INDIANAPOLIS (CN) – A regional hospital claims that FEMA “bungled its job” after a catastrophic flood in 2008 and reduced its disaster reimbursements because FEMA wanted the hospital to “find used replacement medical equipment on ‘E-Bay.'” Columbus Regional Hospital demands $17.1 million in its federal complaint.
President George W. Bush declared 29 counties in south central Indiana a disaster area after the June 2008 floods.
“Columbus Regional Hospital’s basement quickly, and completely, filled with water to the 12-foot ceiling. Even after the flood’s waters began to recede, the entire first floor of CRH remained submerged under approximately one foot of water and mud,” according to the complaint.
The hospital says it suffered $167 million in damages.
“Key medical equipment irreparably destroyed by the flood included radiology scanners, radiography and fluoroscopy systems, ultrasounds, cardiac catheterization labs, stereotactic biopsy tables, biochemical analyzers and instruments [and] immunoassay systems.”
The hospital says it lost other “irreplaceable items,” including employee records, “more than 10 years of valuable data,” reference books and other documents.
It claims that “FEMA misapplied and misinterpreted federal law, falsely claiming CRH was seeking a ‘double recovery’ when it knew this was not the case, and FEMA demonstrated that this was not the case, several times. FEMA also refused to reimburse CRH for its purchases of comparable equipment damaged and destroyed in the flood, and implements a plan that shortchanged CRH by millions.”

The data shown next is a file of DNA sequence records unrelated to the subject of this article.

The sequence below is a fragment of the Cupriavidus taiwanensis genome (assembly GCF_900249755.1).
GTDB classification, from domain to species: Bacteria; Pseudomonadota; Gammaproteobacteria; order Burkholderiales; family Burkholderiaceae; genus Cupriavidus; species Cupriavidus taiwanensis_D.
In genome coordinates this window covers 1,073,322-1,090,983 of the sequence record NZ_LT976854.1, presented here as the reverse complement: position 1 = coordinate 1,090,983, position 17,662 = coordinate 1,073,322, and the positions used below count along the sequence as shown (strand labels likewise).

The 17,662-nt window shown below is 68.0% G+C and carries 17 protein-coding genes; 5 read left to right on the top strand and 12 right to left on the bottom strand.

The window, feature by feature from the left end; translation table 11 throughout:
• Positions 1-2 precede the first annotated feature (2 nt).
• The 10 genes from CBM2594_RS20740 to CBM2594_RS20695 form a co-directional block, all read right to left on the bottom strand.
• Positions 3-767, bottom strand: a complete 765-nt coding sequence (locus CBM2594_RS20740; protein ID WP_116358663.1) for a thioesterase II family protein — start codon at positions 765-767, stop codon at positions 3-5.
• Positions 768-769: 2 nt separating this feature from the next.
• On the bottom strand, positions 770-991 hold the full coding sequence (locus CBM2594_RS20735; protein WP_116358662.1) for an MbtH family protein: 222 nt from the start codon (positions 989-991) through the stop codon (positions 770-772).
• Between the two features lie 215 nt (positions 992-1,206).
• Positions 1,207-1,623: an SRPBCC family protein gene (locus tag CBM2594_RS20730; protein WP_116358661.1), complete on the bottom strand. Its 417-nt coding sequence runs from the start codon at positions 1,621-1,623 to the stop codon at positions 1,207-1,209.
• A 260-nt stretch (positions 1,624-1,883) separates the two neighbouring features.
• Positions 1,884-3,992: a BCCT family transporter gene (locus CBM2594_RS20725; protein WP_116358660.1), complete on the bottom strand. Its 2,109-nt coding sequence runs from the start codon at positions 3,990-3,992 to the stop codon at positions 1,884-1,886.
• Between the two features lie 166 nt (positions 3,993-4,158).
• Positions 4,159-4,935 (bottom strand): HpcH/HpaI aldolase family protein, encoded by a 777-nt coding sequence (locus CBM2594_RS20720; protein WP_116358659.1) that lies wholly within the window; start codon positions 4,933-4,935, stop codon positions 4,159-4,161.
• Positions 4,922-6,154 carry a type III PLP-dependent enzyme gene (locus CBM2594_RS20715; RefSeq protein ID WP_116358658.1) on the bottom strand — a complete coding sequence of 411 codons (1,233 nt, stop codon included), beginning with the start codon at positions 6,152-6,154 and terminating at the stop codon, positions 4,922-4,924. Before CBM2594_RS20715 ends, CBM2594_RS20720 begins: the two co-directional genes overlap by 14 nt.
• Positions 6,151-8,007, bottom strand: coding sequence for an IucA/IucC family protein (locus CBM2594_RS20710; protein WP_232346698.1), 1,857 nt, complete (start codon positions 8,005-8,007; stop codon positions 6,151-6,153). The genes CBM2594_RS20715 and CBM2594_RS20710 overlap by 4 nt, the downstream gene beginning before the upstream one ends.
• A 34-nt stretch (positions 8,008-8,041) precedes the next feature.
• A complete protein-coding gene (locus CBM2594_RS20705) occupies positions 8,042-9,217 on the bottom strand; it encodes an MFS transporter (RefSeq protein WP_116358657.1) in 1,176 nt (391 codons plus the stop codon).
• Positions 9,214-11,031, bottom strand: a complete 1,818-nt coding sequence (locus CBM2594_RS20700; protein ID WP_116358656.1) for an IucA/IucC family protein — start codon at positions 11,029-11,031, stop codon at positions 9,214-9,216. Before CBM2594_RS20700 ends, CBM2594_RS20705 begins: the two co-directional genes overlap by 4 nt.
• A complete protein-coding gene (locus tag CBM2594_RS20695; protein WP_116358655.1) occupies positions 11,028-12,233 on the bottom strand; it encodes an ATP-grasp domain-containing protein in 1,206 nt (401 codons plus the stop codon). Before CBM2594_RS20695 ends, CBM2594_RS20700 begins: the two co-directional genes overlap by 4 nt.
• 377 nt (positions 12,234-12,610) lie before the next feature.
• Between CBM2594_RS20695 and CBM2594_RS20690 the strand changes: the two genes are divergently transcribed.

The complaint continues: “FEMA hired unqualified employees who claimed CRH was required to find used replacement medical equipment on ‘E-Bay’ that failed to meet CRH’s standards (or any applicable medical standards), which would have exposed CRH to liability and delayed the restoration of CRH, at the risk of those Congress ordered FEMA to protect.”
The hospital says it “obtained the maximum amount available under its insurance policy with the Federal Insurance Company (‘Chubb’), the policy limit of $25 million.”
The hospital says it “informed FEMA of the payment from Chubb and explained in detail what specific bills were paid with the insurance check,” and added that it “did not seek to recover these insurance-paid expenses from FEMA.”
After another meeting with FEMA, the only defendant in this case, CRH says that “FEMA took the position that CRH’s eligible reimbursements must be cut by sixty-four percent … by claiming that CRH improperly sought a ‘duplication of benefits.'”
FEMA did this “despite the undisputed evidence … that CRH … did not seek reimbursement from FEMA for the bills it had already paid with Chubb’s reimbursement, only FEMA-eligible expenses that had not yet been reimbursed,” the complaint states.
FEMA “calculated the replacement cost for the damaged medical equipment … on the assumption that CRH must replace its damaged equipment with used or refurbished equipment,” the hospital says, and sued that reasoning to whack $1.5 million from the cost of replacement equipment.
The hospital demand $17.1 million from FEMA. It is represented by Brent Huber.